was issued. Nevertheless, I want to take a moment to discuss the relevance of this report. The Treasury Inspector General audited the IRS’s handling of partial pay installment agreements. Partial pay installment agreements arise when the IRS reviews a taxpayer’s financial information and determines that the monthly amount the taxpayer can pay will not pay off the entire tax debt within the statute of limitations.
The Treasury Inspector General found that the IRS was not following their own requirements to review these installment agreements every two years. The IRS is suppose to review the agreements on a regular basis to determine the ability for greater collection. Tax practitioners have noticed for some time that our clients who have been placed into these installment agreements have not been followed-up on as the collection statute runs. For our clients, this has been a wonderful blessing, and often has resulted in significant reductions in what is paid versus what was owed.
Unfortunately for the taxpayer, the IRS has agreed with the findings and have stated they will work to implement better controls to ensure that proper reviews are done. This means for taxpayers in installment agreements, they will need to discuss with their tax advisor what the specifics are of their installment agreement. A reputable tax practitioner should have advised their client on the ramifications of each of the collection alternatives that the IRS provides. So taxpayers be forewarned, just because the IRS contacts you again regarding an installment agreement, it does not mean your prior representative did anything wrong. It may mean the IRS is finally doing what they were suppose to do all along.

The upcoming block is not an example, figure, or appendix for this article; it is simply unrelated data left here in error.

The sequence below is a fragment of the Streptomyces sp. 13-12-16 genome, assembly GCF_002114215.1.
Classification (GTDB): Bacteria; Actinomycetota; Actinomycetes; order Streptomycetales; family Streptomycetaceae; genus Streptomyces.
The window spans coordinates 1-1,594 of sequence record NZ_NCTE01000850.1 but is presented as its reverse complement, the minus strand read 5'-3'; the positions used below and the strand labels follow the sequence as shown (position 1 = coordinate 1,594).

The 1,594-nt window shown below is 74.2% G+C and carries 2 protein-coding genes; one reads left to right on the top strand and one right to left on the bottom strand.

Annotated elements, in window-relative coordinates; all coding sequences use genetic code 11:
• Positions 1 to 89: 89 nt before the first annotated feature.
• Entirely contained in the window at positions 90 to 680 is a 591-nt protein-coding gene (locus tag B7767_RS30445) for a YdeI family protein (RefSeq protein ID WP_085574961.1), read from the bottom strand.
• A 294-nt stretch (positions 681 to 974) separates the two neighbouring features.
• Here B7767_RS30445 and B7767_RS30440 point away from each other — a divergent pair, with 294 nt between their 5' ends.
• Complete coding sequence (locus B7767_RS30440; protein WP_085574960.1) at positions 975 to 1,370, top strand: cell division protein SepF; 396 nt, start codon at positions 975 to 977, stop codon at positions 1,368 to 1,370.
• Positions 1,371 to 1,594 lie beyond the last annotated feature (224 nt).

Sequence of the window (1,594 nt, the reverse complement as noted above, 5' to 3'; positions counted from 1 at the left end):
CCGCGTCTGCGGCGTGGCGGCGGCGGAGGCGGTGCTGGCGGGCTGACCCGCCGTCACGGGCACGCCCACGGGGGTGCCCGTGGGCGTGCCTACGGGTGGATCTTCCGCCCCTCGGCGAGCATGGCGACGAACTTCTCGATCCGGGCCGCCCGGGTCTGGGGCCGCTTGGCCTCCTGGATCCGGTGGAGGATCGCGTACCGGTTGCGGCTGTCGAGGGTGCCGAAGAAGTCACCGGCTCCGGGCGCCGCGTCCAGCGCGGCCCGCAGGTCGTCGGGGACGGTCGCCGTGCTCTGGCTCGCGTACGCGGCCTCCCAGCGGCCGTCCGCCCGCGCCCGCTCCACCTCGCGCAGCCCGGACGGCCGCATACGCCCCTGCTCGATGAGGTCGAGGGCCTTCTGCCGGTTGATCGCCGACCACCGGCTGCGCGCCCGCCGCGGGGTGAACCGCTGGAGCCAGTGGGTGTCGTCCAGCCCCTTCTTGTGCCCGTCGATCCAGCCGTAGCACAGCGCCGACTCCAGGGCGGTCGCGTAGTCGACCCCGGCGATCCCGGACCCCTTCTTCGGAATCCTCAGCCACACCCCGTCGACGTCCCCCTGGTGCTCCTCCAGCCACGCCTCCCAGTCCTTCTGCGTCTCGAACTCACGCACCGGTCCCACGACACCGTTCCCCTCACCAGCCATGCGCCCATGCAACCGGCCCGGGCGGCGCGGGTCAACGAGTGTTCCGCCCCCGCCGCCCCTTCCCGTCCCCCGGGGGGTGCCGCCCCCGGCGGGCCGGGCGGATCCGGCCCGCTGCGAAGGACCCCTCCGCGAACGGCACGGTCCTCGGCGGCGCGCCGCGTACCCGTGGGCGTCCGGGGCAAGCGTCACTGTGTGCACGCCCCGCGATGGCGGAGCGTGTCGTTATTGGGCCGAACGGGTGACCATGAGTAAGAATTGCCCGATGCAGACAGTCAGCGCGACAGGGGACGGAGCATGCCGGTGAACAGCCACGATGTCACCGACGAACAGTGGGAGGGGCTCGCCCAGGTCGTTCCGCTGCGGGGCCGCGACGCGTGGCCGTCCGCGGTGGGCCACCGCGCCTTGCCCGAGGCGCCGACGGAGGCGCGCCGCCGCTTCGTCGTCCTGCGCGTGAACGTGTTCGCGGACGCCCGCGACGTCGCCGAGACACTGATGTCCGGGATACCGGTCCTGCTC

The world of tax resolution has seen quick growth in companies and attorneys assisting individuals and businesses with their tax matters. This increase in assistance has had an overall positive impact for taxpayers that find themselves struggling with the stress and burden of dealing with the IRS. However, while much good has been done, I am constantly amazed by the stories of woe that clients tell me of experiences with other firms that provide tax resolution services. The over-arching theme I routinely hear is that they were over-sold on what the firm could deliver, and based on those promises thousands of dollars were spent.